The five members of the cast-filled the wide open spaces of the Minack stage extremely well and cope with the demands of some 20 or so different characters with power and polish. Catherine Self as the headstrong heroine Baptista, Ed Williams as her ill-fated suitor Charles Stow, Holly Kavanagh as her friend and fellow trainee teacher Ellen, and Benjamin Symes as the blackmailing Jago, are all splendid. But it is Dean Nolan as the huge boat-builder, businessman and fisherman Dave who not only steals the show but also almost stops it with his dazzling and dancing Fred Astaire-cum-Gene Kelly final act.

Praise too for the Cornu-Celtic music supplied by The People’s String Foundation and the a cappella performances of sea shanties prior to the curtain going up and during the interval by the Perranporth’s Stamp And Go, all of whom helped provide an evening and an experience which in the immortal words of Dave was “as frisky as a pisky down Trevisky”.

A marvellous romp with unexpected twists and turns and a variety of weird and wonderful characters

Fans of BishBashBosh have come to expect great things with each production and A Mere Interlude is as good as it gets. Alan Kent’s terrific adaptation of the Thomas Hardy novel is a tale of Scilly folk peppered with romance, sex, violence and a huge amount of fun.

Set in the late 1880s, the story of unhappy and subversive schoolteacher, Baptista Trewethen, unfolds as she falls in love while her scheming parents secretly plan to marry her off to the richest merchant on the islands. What follows is a marvellous romp with unexpected twists and turns and a variety of weird and wonderful characters.

Baptista is portrayed beautifully by Catherine Self, who gains the full sympathy of the audience as she stumbles from one mishap to the next in her one woman attempt to emancipate the girls in her class. Her tangled love life is shared with her only friend, Ellen Hambly, brilliantly played by Holly Kavanagh. Diminutive in size, Holly is a powerhouse on stage – seamlessly morphing from confidante and friend to cackling crone Jenna Trewethen as well as portraying the hilarious Anglican Minister, William Polglaze. Dean Nolan is a shiny star, fabulously funny as the lusting and loaded merchant who is determined to buy Baptista before sharing his dark secrets with her. Superb in every role he undertakes, Benjamin Symes plays nasty thief and blackmailer Jago, a divinely camp Frenchman with a hotel in Penzance and colluding husband Henry Trewethen. Baptista’s heart belongs to the innocent and doomed Charles Stow – quietly, yet brilliantly, played by Ed Williams. This fine cast pop up as other minor, but nonetheless important, characters throughout to add more laughter and a few surprises to proceedings.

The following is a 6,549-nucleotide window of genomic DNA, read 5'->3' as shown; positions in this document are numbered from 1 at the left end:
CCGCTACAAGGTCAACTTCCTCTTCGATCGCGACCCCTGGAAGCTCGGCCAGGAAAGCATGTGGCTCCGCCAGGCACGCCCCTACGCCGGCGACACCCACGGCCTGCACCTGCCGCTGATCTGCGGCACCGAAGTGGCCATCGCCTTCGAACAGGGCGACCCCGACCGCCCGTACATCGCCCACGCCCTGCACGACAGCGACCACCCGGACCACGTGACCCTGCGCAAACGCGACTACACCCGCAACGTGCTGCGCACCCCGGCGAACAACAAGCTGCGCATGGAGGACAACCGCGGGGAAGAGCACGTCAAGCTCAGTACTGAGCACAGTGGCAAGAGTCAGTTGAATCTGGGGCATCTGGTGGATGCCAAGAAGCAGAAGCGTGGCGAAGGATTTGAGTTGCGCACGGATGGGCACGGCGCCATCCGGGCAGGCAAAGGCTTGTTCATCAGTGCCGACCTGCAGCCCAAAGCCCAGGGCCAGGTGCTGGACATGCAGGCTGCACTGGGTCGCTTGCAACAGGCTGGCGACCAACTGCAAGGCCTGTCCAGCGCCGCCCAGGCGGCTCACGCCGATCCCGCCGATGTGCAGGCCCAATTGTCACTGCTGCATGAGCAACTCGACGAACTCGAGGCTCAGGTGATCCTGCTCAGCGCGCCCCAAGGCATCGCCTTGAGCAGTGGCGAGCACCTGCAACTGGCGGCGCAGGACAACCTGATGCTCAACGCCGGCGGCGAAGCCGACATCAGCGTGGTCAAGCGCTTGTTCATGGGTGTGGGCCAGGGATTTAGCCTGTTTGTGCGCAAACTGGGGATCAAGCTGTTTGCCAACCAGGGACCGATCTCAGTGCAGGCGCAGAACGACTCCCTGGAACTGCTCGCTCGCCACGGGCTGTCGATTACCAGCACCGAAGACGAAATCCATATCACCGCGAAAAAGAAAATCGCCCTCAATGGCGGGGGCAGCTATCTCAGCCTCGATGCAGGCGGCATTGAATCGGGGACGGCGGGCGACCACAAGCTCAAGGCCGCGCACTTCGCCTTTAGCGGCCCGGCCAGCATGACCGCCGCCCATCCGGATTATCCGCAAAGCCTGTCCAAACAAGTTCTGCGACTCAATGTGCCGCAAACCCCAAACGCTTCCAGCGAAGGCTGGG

An ingenious stage design allows changes from a windswept cliff to a train, a Packet steamer, a home, a hotel room, a boatyard, gardens, a rowing boat and everything in between with the use of chairs and a few bits of wood. The choreography in each change of scene is deft and perfectly timed by the cast, building each new set before the audience can draw breath.

Fast paced with much merriment A Mere Interlude is played out to a background of beautiful original music written and performed by top local musicians The People’s String Foundation. If you like physical theatre, cleverly crafted and brilliantly performed, put A Mere Interlude at the top of your ‘to do’ list.